There are some stunningly beautiful and quality frameless jobs. Its no different for face frame. You can look at commodity face frame and beaded inset at the homecenters that are all put together with fully prefinished sticking, dry copes. Intentional rads and grooves strategically placed to hide inevitable joints. There are high and low quality options in everything.
Paul is on the money, you need to find people with money to have the possibility of making money.
Whew, that was fun.....Sorry to get everyone up in arms. We build both FF and Framless. Paul is right on target. High end is where the one paying has the high money. But where does one really divide between high end and low end. That is hard to distinguish sometimes. There have been times when I walk back into a job we did years earlier and and for a moment I think, "wow I wish I could do work this nice" and then it clicks, I did build this. Those jobs when a customer has the finances to want the top of everything. They have people they want to impress and want us to provide a product that they can show off. (pride builders) We don't get hurried in those jobs and have the time to show our artistic side because...the one wanting the flair has the money to let us "play" for a moment.
There is no "line". Its simply a matter of a customer that is willing to pay for a detailed product and all that goes along with that. We have had those customers be someone who is living paycheck to paycheck but wants to make a sound investment all the way to the guy with a bugatti in the garage that is going to beat you up at every turn to save a nickle.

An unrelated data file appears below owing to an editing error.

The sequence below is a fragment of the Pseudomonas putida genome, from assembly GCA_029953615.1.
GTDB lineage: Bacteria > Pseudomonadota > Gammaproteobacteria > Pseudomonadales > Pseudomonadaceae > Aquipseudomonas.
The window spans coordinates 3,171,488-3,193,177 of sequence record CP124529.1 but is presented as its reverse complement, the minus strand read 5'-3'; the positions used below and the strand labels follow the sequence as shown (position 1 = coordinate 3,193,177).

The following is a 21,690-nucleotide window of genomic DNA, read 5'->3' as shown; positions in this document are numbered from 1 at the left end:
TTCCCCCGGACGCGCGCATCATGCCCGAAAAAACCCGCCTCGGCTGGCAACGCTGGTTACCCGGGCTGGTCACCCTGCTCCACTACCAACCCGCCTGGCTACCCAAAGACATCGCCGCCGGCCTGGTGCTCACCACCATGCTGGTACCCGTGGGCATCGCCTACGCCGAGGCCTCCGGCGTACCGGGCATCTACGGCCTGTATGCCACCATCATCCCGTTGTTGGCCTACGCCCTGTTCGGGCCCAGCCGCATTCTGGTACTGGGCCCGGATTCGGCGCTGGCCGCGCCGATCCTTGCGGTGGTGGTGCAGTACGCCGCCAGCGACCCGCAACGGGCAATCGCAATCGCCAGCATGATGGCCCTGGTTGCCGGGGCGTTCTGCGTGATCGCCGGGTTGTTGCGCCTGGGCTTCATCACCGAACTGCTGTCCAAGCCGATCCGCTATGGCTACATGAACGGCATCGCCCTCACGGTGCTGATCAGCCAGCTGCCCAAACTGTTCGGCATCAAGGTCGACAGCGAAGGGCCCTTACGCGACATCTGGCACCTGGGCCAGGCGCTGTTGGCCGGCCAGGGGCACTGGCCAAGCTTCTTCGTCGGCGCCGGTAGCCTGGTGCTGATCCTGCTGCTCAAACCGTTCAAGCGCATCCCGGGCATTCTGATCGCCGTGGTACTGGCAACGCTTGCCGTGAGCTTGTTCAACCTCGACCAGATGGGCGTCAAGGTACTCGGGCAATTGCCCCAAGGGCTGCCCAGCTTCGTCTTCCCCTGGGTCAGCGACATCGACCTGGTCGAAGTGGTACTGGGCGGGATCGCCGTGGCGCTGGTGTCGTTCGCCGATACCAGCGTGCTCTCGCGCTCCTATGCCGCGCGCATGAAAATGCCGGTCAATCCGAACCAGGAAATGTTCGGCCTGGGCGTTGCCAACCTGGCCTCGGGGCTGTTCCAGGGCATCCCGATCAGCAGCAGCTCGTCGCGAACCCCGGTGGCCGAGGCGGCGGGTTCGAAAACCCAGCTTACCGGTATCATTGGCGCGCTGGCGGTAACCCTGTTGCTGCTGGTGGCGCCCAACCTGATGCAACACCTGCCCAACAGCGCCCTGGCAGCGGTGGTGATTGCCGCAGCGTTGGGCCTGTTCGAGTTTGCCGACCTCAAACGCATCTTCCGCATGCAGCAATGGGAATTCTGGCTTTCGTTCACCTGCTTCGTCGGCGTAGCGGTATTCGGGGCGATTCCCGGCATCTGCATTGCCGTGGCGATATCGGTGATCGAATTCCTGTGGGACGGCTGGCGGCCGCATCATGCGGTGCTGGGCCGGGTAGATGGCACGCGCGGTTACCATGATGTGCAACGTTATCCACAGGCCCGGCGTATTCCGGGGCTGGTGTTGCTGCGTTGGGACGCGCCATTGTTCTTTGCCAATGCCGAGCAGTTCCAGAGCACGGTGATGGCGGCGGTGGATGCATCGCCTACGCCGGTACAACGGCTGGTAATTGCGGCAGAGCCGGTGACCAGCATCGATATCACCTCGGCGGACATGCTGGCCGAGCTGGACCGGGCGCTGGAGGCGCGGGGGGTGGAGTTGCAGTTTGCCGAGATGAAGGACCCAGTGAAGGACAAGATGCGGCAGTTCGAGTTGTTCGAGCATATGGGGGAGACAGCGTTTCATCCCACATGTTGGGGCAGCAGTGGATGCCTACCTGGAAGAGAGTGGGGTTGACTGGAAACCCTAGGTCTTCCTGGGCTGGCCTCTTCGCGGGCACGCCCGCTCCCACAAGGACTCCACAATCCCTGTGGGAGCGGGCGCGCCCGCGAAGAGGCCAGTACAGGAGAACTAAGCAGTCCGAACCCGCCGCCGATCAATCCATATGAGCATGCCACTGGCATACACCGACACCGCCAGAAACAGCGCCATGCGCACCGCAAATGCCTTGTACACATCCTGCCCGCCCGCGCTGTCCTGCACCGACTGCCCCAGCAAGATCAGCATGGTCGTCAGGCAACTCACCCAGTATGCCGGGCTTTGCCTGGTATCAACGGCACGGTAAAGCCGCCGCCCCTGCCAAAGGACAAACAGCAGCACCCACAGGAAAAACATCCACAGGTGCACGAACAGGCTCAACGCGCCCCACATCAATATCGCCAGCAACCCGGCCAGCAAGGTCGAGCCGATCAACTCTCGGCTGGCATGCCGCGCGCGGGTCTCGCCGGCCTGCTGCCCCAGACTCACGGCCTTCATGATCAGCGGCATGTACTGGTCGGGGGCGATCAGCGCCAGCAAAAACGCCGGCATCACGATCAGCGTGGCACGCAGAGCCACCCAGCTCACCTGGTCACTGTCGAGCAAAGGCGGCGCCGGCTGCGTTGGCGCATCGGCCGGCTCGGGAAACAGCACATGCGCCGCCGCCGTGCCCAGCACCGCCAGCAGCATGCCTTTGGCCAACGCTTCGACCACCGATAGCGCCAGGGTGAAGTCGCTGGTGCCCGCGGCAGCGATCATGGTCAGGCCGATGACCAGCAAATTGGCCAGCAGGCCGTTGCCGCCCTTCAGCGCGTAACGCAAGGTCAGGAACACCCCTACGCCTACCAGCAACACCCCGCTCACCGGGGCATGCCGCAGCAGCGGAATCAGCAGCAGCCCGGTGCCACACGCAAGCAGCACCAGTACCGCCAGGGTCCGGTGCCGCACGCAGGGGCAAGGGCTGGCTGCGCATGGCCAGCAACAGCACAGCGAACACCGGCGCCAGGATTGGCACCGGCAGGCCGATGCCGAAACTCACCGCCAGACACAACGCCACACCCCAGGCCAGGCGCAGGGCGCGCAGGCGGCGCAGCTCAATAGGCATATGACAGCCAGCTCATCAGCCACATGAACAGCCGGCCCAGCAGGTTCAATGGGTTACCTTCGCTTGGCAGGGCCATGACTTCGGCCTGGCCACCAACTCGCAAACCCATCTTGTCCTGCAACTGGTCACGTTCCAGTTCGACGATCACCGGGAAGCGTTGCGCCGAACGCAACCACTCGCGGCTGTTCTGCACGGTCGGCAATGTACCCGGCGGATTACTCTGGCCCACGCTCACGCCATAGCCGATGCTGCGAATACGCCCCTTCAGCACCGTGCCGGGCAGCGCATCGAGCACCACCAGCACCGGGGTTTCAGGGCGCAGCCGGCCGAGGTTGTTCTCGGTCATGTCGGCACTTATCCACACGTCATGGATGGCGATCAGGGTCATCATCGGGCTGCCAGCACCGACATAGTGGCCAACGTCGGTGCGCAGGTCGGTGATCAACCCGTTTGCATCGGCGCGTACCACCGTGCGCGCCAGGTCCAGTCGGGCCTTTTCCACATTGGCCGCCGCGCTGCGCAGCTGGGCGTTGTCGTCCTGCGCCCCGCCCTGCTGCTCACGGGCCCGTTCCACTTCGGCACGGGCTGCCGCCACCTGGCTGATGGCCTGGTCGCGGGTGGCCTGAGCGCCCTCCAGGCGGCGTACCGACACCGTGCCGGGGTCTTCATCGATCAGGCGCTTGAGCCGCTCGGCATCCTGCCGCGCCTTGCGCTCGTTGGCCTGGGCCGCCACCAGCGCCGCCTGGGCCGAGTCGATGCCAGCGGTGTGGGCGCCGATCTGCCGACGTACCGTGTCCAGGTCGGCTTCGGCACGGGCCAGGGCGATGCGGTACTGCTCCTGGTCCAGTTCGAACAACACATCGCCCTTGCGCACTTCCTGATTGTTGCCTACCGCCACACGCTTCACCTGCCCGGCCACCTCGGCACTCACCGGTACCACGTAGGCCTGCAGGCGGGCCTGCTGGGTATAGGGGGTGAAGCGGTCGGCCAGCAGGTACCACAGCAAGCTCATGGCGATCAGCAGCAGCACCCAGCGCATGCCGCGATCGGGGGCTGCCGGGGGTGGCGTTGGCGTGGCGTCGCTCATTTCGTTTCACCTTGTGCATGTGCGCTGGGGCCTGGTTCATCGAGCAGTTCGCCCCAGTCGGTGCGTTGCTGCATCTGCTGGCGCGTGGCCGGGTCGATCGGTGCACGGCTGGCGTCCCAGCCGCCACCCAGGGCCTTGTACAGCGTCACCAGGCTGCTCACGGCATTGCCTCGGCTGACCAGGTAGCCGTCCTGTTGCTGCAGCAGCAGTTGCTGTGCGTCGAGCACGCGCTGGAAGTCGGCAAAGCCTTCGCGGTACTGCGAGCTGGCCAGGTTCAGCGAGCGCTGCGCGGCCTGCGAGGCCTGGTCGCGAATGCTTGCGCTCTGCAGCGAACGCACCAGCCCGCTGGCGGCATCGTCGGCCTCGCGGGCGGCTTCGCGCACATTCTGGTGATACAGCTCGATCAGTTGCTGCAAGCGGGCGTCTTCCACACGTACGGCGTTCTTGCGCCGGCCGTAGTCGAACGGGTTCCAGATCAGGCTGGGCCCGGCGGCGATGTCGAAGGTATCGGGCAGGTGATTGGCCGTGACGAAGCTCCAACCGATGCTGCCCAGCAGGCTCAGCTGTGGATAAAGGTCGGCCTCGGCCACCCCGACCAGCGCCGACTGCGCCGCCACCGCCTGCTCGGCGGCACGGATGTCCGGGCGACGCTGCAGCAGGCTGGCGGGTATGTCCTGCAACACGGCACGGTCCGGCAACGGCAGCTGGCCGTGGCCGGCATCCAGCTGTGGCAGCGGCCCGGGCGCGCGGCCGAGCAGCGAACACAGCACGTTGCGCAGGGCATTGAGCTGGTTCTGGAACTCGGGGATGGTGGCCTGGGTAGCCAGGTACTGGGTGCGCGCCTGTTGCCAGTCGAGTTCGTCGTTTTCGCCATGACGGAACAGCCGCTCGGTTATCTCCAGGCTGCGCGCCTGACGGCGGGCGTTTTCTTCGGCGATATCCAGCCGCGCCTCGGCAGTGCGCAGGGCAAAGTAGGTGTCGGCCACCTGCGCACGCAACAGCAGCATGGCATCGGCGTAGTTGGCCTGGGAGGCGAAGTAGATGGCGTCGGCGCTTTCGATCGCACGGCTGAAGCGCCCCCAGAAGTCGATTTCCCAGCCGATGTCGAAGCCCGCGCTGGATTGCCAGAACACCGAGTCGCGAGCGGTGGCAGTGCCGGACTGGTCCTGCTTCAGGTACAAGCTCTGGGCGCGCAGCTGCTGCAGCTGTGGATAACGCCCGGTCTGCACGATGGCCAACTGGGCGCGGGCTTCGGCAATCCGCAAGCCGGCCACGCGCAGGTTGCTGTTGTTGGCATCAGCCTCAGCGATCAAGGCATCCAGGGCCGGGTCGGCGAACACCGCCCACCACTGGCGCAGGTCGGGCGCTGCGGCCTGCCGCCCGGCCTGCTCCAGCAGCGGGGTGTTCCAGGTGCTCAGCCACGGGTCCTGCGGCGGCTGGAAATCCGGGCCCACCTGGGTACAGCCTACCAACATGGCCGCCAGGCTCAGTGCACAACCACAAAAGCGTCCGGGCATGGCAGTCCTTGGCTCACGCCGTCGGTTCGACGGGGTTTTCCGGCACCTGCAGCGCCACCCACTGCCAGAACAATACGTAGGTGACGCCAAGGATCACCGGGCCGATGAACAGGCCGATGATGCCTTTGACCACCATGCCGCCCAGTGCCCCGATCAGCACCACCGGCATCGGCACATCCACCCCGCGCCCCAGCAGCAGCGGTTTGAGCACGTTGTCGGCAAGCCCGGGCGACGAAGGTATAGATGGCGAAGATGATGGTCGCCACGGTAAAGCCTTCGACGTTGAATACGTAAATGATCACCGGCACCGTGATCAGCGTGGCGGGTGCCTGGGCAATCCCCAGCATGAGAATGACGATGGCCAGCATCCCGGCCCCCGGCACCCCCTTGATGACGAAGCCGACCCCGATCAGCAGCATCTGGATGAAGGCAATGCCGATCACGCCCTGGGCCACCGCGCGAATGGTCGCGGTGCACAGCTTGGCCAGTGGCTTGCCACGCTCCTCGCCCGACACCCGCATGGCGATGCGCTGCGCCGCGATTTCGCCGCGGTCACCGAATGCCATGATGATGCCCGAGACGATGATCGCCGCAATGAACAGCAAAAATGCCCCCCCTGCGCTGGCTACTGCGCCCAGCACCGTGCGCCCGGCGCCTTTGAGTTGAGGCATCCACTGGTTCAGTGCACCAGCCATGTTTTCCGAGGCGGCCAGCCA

The reason Euro is "in" is because the industry has found it to be a capital-ize-able endeavor. Its nothing more and nothing less. Euro cabs and euro anything, heating systems, envelope construction, appliance technology, any of it, are all derived in Europe not because they are smarter than us, its because they pay the true cost for energy and space. So less resources (less material in your cabs) and less space (more efficient use of space) are paramount on mass. You dont see "great rooms" in EU homes. You dont see "bonus rooms" that are 800sq' with soaring high ceilings, that may or may not ever get built out.
What you see is low ceilings. Why? Because it keeps the heat closer to the humans. Why? Because when you pay the true cost for energy the masses want to save money.
The move to frameless in the US is a financial and fashion statement. Its lipstick, mascara, and eye shadow. It can be L'oreal, or it can be Wal-mart. Junk is junk, quality is quality. But the move to Euro cabs in the US is motivated by one factor and one factor only... there is a half sheet of material in an average formaldehyde laiden PB box that costs the same as a non formaldehyde, low/no VOC, HAPS free, Carb2 compliant, ply box and you can sell them for nearly the same price. The industry is moving Euro because there is profit there. They will drill it into the consumers head until they see it as the norm and then it will become the norm. We priced a job today where boxes have less than $25 total in materials and are all plastic and glue. Including hinges and side mount slides.
I shut my mouth and take the money. It doesnt mean I dont see whats going on.
I see a lot of stuff claiming to be "high end" and think it's garbage.
I don't think I build high end. I work for upper middle class people typically, but by no means rich. Nicer houses, but not palatial.
I think the comparison is stupid. You build what you build. There's a peg for every hole.
If your project doesn't fit me, great.
If my product doesn't fit your project, also great.
We weren't meant to work together then and we got out early without either one of us wanting to choke the life from the other.
So high end, or low end, it's just a useless label you put on yourself. You can use that to fake it until you make it, or use it as an excuse to stay slugging it out with the peasantry.